Pakistan has delivered JF-17 fighter jets to Nigerian Air Force, Defense News report.
Nigeria’s Air Force officially took delivery of three JF-17 fighter aircraft Friday during a ceremony at a base in Makurdi amid celebrations marking the 57th anniversary of the service.
The fighters were handed over by Pakistan Aeronautical Complex, which constructed the aircraft and was responsible for their delivery. This marks the latest development in the Pakistan Air Force’s involvement in the Nigerian Air Force’s modernization program.
A Pakistan Air Force news release stated the ceremony was attended by high-ranking officers from both forces.
The chief guest, Nigerian Defence Minister Bashir Magashi, thanked Pakistan and its Air Force for their role in modernizing the local service and helping Nigeria meet its security challenges.
“We are happy and excited on the addition of JF-17 fighter aircraft from Pakistan,” he said.
The Pakistan Air Force’s vice chief of the air staff, Air Marshal Syed Noman Ali, pledged the manufacturers and the service will continue their support in helping Nigeria meet its air power requirements.
This has entailed delivery of MFI-17 Super Mushak basic trainers, Karakorum K-8 intermediate jet trainers (which Pakistan Aeronautical Complex equipped to fire unguided rockets), and technical help to keep the Nigerian fleet of F-7NI Fishcan fighters operational.
Pakistan’s Air Force has also trained Nigerian pilots and ground crew to support these aircraft, as well as enabled the African-based force to indigenously train personnel, making the whole training and maintenance process local.
Asked about future cooperation, author, analyst and former Pakistan Air Force pilot Kaiser Tufail anticipates incremental developments.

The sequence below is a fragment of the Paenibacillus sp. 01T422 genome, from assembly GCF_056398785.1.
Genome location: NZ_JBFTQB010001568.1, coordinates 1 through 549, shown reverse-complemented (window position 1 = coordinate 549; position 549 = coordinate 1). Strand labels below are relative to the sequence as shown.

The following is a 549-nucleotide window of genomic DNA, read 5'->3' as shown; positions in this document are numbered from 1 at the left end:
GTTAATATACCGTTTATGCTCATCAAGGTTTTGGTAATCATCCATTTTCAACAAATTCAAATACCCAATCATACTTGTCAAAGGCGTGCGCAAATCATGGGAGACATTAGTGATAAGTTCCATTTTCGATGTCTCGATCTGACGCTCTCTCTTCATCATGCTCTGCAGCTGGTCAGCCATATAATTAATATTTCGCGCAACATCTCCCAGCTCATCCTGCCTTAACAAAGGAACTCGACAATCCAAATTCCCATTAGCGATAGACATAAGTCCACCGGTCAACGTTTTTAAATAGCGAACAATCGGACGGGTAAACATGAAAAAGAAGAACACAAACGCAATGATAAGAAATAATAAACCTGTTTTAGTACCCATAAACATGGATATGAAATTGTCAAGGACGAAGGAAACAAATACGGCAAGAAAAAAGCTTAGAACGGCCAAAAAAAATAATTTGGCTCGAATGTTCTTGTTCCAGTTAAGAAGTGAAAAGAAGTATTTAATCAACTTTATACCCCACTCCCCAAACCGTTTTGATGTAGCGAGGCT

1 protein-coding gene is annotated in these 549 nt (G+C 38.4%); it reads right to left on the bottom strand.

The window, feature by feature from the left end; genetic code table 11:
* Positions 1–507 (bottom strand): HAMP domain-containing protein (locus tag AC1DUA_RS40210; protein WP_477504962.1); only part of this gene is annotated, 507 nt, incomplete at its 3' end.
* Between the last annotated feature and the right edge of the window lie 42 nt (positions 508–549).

“The NAF has decided to induct the JF-17 in stages, as it does not have the wherewithal to support a full squadron strength all of a sudden. More aircraft are to be inducted in the coming months,” Tufail said.
The Nigerian service has historically struggled to keep its aircraft operational, but aerospace expert Justin Bronk of the Royal United Services Institute think tank believes this may no longer be an issue.
“I’d say that one of the key attributes of the JF-17 for Nigeria is the ease of maintenance, which one would expect the type to offer; the combination of light airframe with modern manufacturing techniques, proven (if rather old) Russian engine based on the RD-33, and digital electronics should allow the country to generate better readiness than with previous fighter fleets,” Bronk said.
However, he added, “with only a few on order so far, it remains to be seen whether these theoretical benefits add up in practice.”
The Nigerian Air Force’s main operational and security concern remains the militant group Boko Haram in the country’s north, and Tufail believes the JF-17 will make a considerable impact in addressing the threat.
“The aircraft is quite suitable for [counterinsurgency operations], as it carries a wide variety of weapons, including several with considerable stand-off ranges,” he said. “The electro-optical pod is also available for pinpoint attacks round the clock. The aircraft is likely to prove a gamechanger, and Boko Haram is going to be on the run.”